Empowering Sri Lanka’s SMEs
In recent months, there has been extensive debate around the topic of making Sri Lanka a hub for technology and innovation. Across the globe, small and medium enterprises (SMEs), particularly start-ups, have been proven as critical to fostering a culture of disruption and innovation. In Sri Lanka, SMEs are already an integral part of the economy and hold significant potential for achieving our economic vision. Despite this, many of these businesses continue to face debilitating obstacles to growth due to an unfriendly regulatory environment.
Why are SMEs important?
Contributing to 45% of domestic employment and 52% of Sri Lanka’s gross domestic product (GDP), the role SMEs play in the Sri Lankan economy should not be underestimated (1). While these businesses do form the backbone of the economy, there is potential for growth that should be explored.
The National Export Strategy of Sri Lanka (2018-2022) acknowledges the need to “strengthen Sri Lankan exporters’ market entry capacities” and support “the integration of SMEs from across Sri Lanka into the export value chain”, as this would help increase the overall generation of income in the country (2). Currently, Sri Lanka lags behind other Asian countries in terms of export figures, and the expansion of SMEs is a good way to facilitate much-needed growth. If SMEs are provided with adequate resources and opportunity, they can plug into global value chains, capitalise on international markets, and drive innovation.
Currently, Sri Lanka’s export portfolio is relatively limited, with a small amount of companies accounting for a majority of export revenue, with SMEs providing a very minor contribution (3). This lack of export diversification in Sri Lanka’s portfolio thereby makes it particularly vulnerable to the external economic environment and reduces national economic stability. Strengthening SMEs and their access to the export market could thereby present a viable solution to reducing these risks, while improving export earnings, diversifying our export portfolio, and transitioning Sri Lanka into a more complex economy.
What is stopping SMEs from growing?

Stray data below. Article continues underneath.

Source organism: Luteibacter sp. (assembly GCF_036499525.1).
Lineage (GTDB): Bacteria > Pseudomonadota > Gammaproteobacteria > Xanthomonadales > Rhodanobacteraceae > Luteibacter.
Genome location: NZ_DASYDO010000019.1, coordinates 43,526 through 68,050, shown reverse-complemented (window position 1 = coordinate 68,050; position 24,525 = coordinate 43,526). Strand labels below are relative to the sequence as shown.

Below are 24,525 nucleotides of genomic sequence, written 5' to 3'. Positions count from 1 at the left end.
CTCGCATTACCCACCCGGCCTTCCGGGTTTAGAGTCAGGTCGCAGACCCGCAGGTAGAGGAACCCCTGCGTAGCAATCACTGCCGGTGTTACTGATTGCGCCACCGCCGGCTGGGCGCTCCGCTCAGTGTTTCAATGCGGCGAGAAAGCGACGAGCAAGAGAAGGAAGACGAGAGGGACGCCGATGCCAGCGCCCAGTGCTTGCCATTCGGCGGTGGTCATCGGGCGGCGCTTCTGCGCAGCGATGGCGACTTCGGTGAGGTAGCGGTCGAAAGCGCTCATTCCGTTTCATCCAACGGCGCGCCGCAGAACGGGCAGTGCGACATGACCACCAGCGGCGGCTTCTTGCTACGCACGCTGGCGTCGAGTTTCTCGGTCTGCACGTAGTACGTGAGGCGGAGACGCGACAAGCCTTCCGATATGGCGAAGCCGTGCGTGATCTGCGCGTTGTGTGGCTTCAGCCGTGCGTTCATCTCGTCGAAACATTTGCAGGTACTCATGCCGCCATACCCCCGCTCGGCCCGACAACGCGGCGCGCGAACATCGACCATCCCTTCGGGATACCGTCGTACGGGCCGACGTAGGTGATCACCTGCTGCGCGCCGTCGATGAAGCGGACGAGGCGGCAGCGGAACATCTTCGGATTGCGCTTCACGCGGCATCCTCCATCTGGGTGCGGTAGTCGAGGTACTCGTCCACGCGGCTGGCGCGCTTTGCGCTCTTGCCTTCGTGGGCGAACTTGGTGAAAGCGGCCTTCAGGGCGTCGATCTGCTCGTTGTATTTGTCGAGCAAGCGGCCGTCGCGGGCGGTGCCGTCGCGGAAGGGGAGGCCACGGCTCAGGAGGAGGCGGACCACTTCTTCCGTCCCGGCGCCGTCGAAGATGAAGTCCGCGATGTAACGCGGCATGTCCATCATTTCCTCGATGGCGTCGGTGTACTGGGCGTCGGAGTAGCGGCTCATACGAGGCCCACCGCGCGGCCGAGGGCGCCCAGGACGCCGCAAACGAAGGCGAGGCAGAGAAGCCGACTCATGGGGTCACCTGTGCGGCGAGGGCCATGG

A lack of finance has been identified as a key constraint by 59% of SMEs in Sri Lanka (4). SMEs lack the collateral that many lending organisations insist on and often cannot afford to pay the high interest rates charged on loans. Unavailability of accounts and financial information due to the inability to maintain proper accounting records and lack of know-how on business plan creation, also makes it difficult for SMEs to be eligible for loans.
Another problem that SMEs face is the sheer number of regulatory barriers. The clearing of imports and exports through customs as well as high credit periods can be challenging to small businesses. Taxes on imported raw material and capital goods also increase costs and reduce profits. There are also many licenses and permits that need to be obtained before obtaining state lands for business purposes, such as clearances from the Central Environmental Authority, Forest Department, and Department of Archaeology, depending on the nature of the business (5). This makes obtaining land difficult for SMEs, and deters potential entrepreneurs.
The lack of information and guidance for entrepreneurs about how to set up and expand their businesses is also a major hurdle. In a study conducted by the Ministry of Industry and Commerce, in conjunction with Ernst & Young and GiZ, about the institutional and regulatory framework relating to the SME sector in Sri Lanka, SMEs expressed a lack of understanding about potential export markets and opportunities, a lack of clarity on the process to obtain grants and lease agreements for state-owned lands for business purposes, and low awareness on applicable taxes and the benefits of registering for taxes (6).
What is being done to help SMEs?